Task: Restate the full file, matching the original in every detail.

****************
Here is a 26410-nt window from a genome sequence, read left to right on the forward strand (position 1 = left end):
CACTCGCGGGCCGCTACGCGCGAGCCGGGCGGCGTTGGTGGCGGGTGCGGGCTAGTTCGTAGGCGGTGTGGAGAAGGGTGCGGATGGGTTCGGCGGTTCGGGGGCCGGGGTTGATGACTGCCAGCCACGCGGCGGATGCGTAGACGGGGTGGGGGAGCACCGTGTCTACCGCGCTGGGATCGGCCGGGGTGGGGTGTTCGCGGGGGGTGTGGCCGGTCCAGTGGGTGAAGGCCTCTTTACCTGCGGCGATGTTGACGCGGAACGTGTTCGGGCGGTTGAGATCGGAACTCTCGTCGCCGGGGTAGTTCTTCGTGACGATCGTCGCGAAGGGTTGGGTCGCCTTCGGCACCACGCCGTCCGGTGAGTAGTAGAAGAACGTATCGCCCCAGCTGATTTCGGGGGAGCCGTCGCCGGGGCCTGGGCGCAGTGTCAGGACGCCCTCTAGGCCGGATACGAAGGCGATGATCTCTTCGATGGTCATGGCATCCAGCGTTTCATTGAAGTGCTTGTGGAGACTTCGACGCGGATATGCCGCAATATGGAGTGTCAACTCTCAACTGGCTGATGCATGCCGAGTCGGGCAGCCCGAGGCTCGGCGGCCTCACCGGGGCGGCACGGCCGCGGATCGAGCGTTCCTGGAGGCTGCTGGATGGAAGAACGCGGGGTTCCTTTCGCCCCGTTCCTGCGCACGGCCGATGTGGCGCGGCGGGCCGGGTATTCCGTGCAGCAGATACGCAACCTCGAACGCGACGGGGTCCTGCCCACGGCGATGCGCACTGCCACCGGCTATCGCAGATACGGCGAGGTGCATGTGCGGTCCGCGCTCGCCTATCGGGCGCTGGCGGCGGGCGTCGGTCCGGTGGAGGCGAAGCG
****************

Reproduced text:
Here is a 26410-nt window from a genome sequence, read left to right on the forward strand (position 1 = left end):
CACTCGCGGGCCGCTACGCGCGAGCCGGGCGGCGTTGGTGGCGGGTGCGGGCTAGTTCGTAGGCGGTGTGGAGAAGGGTGCGGATGGGTTCGGCGGTTCGGGGGCCGGGGTTGATGACTGCCAGCCACGCGGCGGATGCGTAGACGGGGTGGGGGAGCACCGTGTCTACCGCGCTGGGATCGGCCGGGGTGGGGTGTTCGCGGGGGGTGTGGCCGGTCCAGTGGGTGAAGGCCTCTTTACCTGCGGCGATGTTGACGCGGAACGTGTTCGGGCGGTTGAGATCGGAACTCTCGTCGCCGGGGTAGTTCTTCGTGACGATCGTCGCGAAGGGTTGGGTCGCCTTCGGCACCACGCCGTCCGGTGAGTAGTAGAAGAACGTATCGCCCCAGCTGATTTCGGGGGAGCCGTCGCCGGGGCCTGGGCGCAGTGTCAGGACGCCCTCTAGGCCGGATACGAAGGCGATGATCTCTTCGATGGTCATGGCATCCAGCGTTTCATTGAAGTGCTTGTGGAGACTTCGACGCGGATATGCCGCAATATGGAGTGTCAACTCTCAACTGGCTGATGCATGCCGAGTCGGGCAGCCCGAGGCTCGGCGGCCTCACCGGGGCGGCACGGCCGCGGATCGAGCGTTCCTGGAGGCTGCTGGATGGAAGAACGCGGGGTTCCTTTCGCCCCGTTCCTGCGCACGGCCGATGTGGCGCGGCGGGCCGGGTATTCCGTGCAGCAGATACGCAACCTCGAACGCGACGGGGTCCTGCCCACGGCGATGCGCACTGCCACCGGCTATCGCAGATACGGCGAGGTGCATGTGCGGTCCGCGCTCGCCTATCGGGCGCTGGCGGCGGGCGTCGGTCCGGTGGAGGCGAAGCG